Renee Perrier-Combs is a living testament to the effectiveness of the Rainbow Families biannual Family Conference.
She first attended in 2010 and was astounded such an event existed. At the next one in 2012, she and her partner of eight years, Karen Perrier-Combs, found a school for their 5-year-old daughter, Amaris, a school they were previously unaware of.
“They have great vendors there and we really got to figure out what was the best fit for our family,” Perrier-Combs says. “It’s just one of the advantages of the conference. You get such a wealth of information and there’s such camaraderie, spirit and energy there, it’s just a wonderful space.”
The 43-year-old Louisiana native came to Washington in 1990 to go to college at Howard University. She works by day as a supervisory social worker with Arlington County Department of Human Services but has been involved with Rainbow Families for three years and served on its board since last September.
This year’s Family Conference is slated for April 26 from 8:30 a.m.-5:30 p.m. at Georgetown Day School (4200 Davenport St., N.W.) and will feature expos, information, networking and fellowship. Comedian Judy Gold is the guest speaker. Registration ($40 for members; $50 for non-members) is available at rainbowfamiliesdc.org. This year’s theme is “Creating Our Families, Building Our Community, Celebrating Our Strength.”
Perrier-Combs lives with her family in Brookland. She enjoys spending time with her wife and daughter in her free time.
How long have you been out and who was the hardest person to tell?
I came out to myself in the midst of my first marriage to a wonderful man. Shortly after our divorce in 2002, I began to date women. My maternal grandmother, who raised me, was the hardest person to tell. Karen and I were on our honeymoon in Myrtle Beach when I took the call from my grandmother, who had just learned from a family friend of our marriage. Her admonishing words are forever sealed in my mind.
Who’s your LGBT hero?
There are three: Audre Lord, Bayard Rustin and Edith Windsor. These three individuals exemplified the essence of social justice with the sole purpose of advocating for a just and inclusive society when it was unheard of to do so.
What’s Washington’s best nightspot, past or present?
I’m not into the nightlife or club scene. I prefer an evening with friends filled with good conversation, laughs and delicious food.
Describe your dream wedding.
I had my dream wedding on Sept. 22, 2013. My wife and I chose the venue of the courtyard at the Human Rights Campaign headquarters for our ceremony, followed by a fabulous reception at the renowned Sofitel Hotel in Washington, D.C. We were surrounded with so much love from our family members and our beloved community of friends.
What non-LGBT issue are you most passionate about?
I am very passionate about the inequity of wealth in the world. The gap between the haves and the have nots is getting wider.
What historical outcome would you change?
Slavery — the world is still suffering from its ramifications.
What’s been the most memorable pop culture moment of your lifetime?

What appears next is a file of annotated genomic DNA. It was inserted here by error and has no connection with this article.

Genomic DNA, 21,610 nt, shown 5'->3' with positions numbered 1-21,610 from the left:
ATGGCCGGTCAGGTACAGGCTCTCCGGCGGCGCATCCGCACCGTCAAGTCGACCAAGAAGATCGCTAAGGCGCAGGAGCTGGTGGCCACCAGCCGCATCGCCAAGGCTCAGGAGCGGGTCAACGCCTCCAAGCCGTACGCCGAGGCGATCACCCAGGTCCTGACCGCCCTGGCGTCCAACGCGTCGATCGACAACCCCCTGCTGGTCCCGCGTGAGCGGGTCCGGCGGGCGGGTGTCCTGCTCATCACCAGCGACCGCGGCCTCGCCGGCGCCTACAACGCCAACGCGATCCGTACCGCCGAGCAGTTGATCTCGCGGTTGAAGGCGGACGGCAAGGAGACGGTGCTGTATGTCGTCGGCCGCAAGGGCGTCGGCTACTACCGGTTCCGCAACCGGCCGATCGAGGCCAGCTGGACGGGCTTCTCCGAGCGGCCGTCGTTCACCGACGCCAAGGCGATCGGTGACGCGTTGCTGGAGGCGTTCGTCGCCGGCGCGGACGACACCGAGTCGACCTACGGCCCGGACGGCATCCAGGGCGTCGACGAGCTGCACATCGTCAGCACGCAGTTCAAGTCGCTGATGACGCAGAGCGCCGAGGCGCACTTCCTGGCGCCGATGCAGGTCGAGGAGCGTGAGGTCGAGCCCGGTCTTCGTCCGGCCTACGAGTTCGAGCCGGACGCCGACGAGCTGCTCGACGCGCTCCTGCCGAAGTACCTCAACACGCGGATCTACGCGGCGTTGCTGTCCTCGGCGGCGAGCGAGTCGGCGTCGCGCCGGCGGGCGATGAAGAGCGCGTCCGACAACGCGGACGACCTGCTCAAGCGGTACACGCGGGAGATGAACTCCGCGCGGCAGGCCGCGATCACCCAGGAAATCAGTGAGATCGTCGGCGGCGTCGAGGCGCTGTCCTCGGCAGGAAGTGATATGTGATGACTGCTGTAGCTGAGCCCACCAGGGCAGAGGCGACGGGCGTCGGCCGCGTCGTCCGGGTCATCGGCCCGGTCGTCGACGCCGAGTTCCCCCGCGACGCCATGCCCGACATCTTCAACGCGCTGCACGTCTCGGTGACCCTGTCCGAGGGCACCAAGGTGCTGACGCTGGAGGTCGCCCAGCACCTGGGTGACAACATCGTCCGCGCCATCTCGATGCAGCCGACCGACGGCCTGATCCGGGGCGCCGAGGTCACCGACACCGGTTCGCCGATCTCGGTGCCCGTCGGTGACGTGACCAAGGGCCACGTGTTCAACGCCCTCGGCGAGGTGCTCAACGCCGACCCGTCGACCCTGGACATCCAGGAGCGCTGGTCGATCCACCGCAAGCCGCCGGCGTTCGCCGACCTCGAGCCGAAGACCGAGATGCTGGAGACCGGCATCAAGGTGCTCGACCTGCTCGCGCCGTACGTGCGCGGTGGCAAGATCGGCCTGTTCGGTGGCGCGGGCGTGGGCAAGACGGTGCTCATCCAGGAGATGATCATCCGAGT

The election of President Barack Obama.
On what do you insist?
What was your last Facebook post or Tweet?
“This new show Resurrection has left my heart slain and my mind in a daze. Imagine having a deceased loved one return. Just to imagine such an occurrence has the bile of grief welling up in me. Since my beloved grandmother died, I have found myself in whispered, hopeful prayer, asking for one more moment … why did I watch this show”!
If your life were a book, what would the title be?
“You’re Pregnant, I’m Menopausal, That’s Crazy!,” which we fully intend to write.
If science discovered a way to change sexual orientation, what would you do?
I would be aghast that this would be of any importance to the science world. That said, I would not stand in line for such an inoculation.
What do you believe in beyond the physical world?
I believe that God dwells within us as unconditional love manifested in our daily deeds, actions, thoughts and beliefs.
What’s your advice for LGBT movement leaders?
The struggle continues on all fronts. We must each be diligent in keeping LGBTQ issues in the public’s eye and minds.
What would you walk across hot coals for?
My daughter, Amaris. I really do “dream a world” where she can exceed her potential free from all “isms.”
What LGBT stereotype annoys you most?
When society seeks to attach gender roles to my family. We are both women and we equally share responsibilities in our household and relationship.
What’s your favorite LGBT movie?
“Philadelphia” and “Brokeback Mountain” because of the global message of love that belongs to everyone, not just mainstream society.
What’s the most overrated social custom?
How obsessively connected we are to our electronic devices.
What trophy or prize do you most covet?
To make the New York Times bestseller list.
What do you wish you’d known at 18?
The only thing permanent in life is change. It would have saved me a pound of grief. As the biblical passage goes, “this too shall pass.”
I came to Washington from New Orleans to attend college. I chose to make Washington my second home because of its inclusive laws and progressive culture that validates my family.